Being honest doesn’t mean saying everything you think

People in recovery struggle to establish honesty in their relationships. One of the consequences of addiction is lack of trust, stemming from the history of half truths and outright lies that were employed to cover up the addictive behavior. This is especially the case with sex addiction, because when violations of marital vows are involved, there is even more pressure for secrecy.

The obvious antidote to the all this lying would seem to be simple: just tell the truth. But how do we do that in a loving way. Does “ruthless honesty” mean telling the “whole truth” all the time?

Tian Dayton has this to say in her book Forgiving and Moving On: “Honesty in my relationships does not mean that I share all the thoughts in my mind or feelings in my heart. Honesty is the place I come from and the person I most need to be square with is myself. There are times when it is destructive to a relationship to talk too much or to share each and every detail.”

Just to be clear, it is important for sex addicts to have full disclosure with their spouses about their addictve behavior. I’ve written about this in previous posts on this blog. But note that even in the context of “full disclosure” of addictive behavior, most addiction experts warn against sharing all the “dirty details.” Such “honesty” can actually do more harm than good.

But there is more to living in honesty in relationships than just dealing with the issue of disclosing sobriety violations. What about lustful thoughts or fantasies? what about resentful thoughts or fantasies of leaving the relationship? What about critical thoughts, or angry thoughts that rise up in the midst of a conflict? It seems clear that there are some thoughts best kept to oneself.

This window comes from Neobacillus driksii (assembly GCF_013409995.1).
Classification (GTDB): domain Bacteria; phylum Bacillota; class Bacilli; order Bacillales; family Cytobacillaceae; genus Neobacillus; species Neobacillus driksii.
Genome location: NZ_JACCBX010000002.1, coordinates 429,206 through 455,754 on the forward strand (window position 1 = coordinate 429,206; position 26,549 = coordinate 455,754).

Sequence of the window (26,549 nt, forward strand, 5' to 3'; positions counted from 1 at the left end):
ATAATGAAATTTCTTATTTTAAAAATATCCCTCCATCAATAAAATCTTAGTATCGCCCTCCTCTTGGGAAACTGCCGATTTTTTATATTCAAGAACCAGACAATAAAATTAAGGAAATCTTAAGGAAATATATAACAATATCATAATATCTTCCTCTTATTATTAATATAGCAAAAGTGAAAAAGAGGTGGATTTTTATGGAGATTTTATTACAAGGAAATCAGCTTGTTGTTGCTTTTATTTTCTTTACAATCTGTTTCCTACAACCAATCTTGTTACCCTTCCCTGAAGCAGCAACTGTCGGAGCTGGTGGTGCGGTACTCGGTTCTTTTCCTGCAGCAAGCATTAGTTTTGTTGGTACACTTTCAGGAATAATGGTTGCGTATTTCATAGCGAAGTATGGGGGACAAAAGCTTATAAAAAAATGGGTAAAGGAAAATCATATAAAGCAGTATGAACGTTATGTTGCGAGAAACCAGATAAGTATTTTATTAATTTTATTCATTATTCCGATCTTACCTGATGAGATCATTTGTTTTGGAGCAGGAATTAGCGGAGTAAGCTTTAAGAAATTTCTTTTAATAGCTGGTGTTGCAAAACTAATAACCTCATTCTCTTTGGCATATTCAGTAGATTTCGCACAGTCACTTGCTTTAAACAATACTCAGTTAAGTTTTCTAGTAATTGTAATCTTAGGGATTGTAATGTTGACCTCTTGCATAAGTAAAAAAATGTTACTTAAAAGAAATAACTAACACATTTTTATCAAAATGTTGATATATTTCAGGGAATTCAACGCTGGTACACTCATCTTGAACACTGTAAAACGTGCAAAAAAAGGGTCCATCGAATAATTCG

Just because a thought or fantasy pops into my head doesn’t mean that I need to share it. There is a fine line here, because I know some addicts still struggle with keeping too much inside, and lying to their spouses and friends. I am writing this for the benefit of those who swing too far the other way on the pendulum in their recovery. Some couples – in their desire for honesty and openness – lose their sense of boundaries.

We practice “ruthless honesty” with ourselves, and with our sponsor in matters pertaining to our recovery. With spouses, family, and friends we practice honesty, but hopefully it is more compassionate than ruthless. We also maintain compassion for ourselves. In some ways the pressure of feeling that I need to share everything I’m thinking or feeling – even if it’s hard or reflects badly on me – can stem from feelings of shame.

Living in an ongoing relationship requires honesty, but honesty doesn’t mean saying everything you think.

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